In Vitro and In Vivo Characterization of PLLA-316L Stainless Steel Electromechanical Devices for Bone Tissue Engineering-A Preliminary Study


Bone injuries represent a major social and financial impairment, commonly requiring surgical intervention due to a limited healing capacity of the tissue, particularly regarding critical-sized defects and non-union fractures. Regenerative medicine with the application of bone implants has been developing in the past decades towards the manufacturing of appropriate devices. This work intended to evaluate medical 316L stainless steel (SS)-based devices covered by a polymer poly (L-lactic acid) (PLLA) coating for bone lesion mechanical and functional support. SS316L devices were subjected to a previously described silanization process, following a three-layer PLLA film coating. Devices were further characterized and evaluated towards their cytocompatibility and osteogenic potential using human dental pulp stem cells, and biocompatibility via subcutaneous implantation in a rat animal model. Results demonstrated PLLA-SS316L devices to present superior in vitro and in vivo outcomes and suggested the PLLA coating to provide osteo-inductive properties to the device. Overall, this work represents a preliminary study on PLLA-SS316L devices' potential towards bone tissue regenerative techniques, showing promising outcomes for bone lesion support.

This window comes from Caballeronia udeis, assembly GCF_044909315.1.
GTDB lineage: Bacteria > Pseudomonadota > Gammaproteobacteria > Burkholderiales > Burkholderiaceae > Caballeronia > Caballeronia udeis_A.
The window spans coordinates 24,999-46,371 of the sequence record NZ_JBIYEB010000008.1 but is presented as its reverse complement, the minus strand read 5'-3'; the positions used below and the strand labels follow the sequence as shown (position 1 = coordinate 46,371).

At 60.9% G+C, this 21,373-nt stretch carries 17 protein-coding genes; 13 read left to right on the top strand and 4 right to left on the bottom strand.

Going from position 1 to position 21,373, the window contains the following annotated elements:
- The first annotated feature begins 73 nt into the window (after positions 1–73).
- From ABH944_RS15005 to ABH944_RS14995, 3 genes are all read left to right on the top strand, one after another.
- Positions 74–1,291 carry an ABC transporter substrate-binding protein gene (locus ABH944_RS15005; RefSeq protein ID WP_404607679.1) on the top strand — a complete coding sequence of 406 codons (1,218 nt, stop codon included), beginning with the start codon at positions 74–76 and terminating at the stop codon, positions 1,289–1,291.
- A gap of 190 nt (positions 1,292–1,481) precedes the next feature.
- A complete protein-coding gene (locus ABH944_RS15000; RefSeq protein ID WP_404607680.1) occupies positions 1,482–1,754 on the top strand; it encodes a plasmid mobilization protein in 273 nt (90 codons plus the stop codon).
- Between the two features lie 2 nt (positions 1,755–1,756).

subject category

Biochemistry & Molecular Biology; Chemistry, Multidisciplinary


Branquinho, MV; Ferreira, SO; Alvites, RD; Magueta, AF; Ivanov, M; Sousa, AC; Amorim, I; Faria, F; Fernandes, MHV; Vilarinho, PM; Mauricio, AC

our authors


This work was developed within the scope of the project CICECO-Aveiro Institute of Materials, FCT Ref. UID/CTM/50011/2019, financed by national funds through the FCT/MCTES and when appropriate co-financed by FEDER under the PT2020 Partnership Agreement. This work was also financed by Portugal 2020 through the European Regional Development Fund (ERDF), in the frame of Operational Competitiveness and Internationalization Programme (POCI), in the scope of the project Advanced BioMEMs for tissue engineering: Applications in hard tissue (BioMEMs), POCI-01-0145-FEDER-032095. Mariana Vieira Branquinho (SFRH/BD/146172/2019), Ana Catarina Sousa (SFRH/BD/146689/2019), and Rui Damasio Alvites (SFRH/BD/116118/2016), acknowledge FCT, for financial support.

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